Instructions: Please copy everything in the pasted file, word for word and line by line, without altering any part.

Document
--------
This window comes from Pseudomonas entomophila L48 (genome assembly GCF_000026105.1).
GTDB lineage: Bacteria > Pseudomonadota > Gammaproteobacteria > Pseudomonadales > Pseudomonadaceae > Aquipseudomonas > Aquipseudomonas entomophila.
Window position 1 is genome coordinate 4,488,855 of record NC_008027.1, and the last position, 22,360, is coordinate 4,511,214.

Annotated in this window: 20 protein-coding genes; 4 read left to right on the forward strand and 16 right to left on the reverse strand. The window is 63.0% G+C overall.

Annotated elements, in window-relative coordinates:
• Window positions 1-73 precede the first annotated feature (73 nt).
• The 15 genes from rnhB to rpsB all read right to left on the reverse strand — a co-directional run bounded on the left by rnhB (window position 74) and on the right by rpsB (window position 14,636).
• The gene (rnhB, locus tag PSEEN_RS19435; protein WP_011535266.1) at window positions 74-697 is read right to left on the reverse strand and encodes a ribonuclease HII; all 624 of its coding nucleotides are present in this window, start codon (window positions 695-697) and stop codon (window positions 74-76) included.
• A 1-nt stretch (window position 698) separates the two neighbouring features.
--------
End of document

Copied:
This window comes from Pseudomonas entomophila L48 (genome assembly GCF_000026105.1).
GTDB lineage: Bacteria > Pseudomonadota > Gammaproteobacteria > Pseudomonadales > Pseudomonadaceae > Aquipseudomonas > Aquipseudomonas entomophila.
Window position 1 is genome coordinate 4,488,855 of record NC_008027.1, and the last position, 22,360, is coordinate 4,511,214.

Annotated in this window: 20 protein-coding genes; 4 read left to right on the forward strand and 16 right to left on the reverse strand. The window is 63.0% G+C overall.

Annotated elements, in window-relative coordinates:
• Window positions 1-73 precede the first annotated feature (73 nt).
• The 15 genes from rnhB to rpsB all read right to left on the reverse strand — a co-directional run bounded on the left by rnhB (window position 74) and on the right by rpsB (window position 14,636).
• The gene (rnhB, locus tag PSEEN_RS19435; protein WP_011535266.1) at window positions 74-697 is read right to left on the reverse strand and encodes a ribonuclease HII; all 624 of its coding nucleotides are present in this window, start codon (window positions 695-697) and stop codon (window positions 74-76) included.
• A 1-nt stretch (window position 698) separates the two neighbouring features.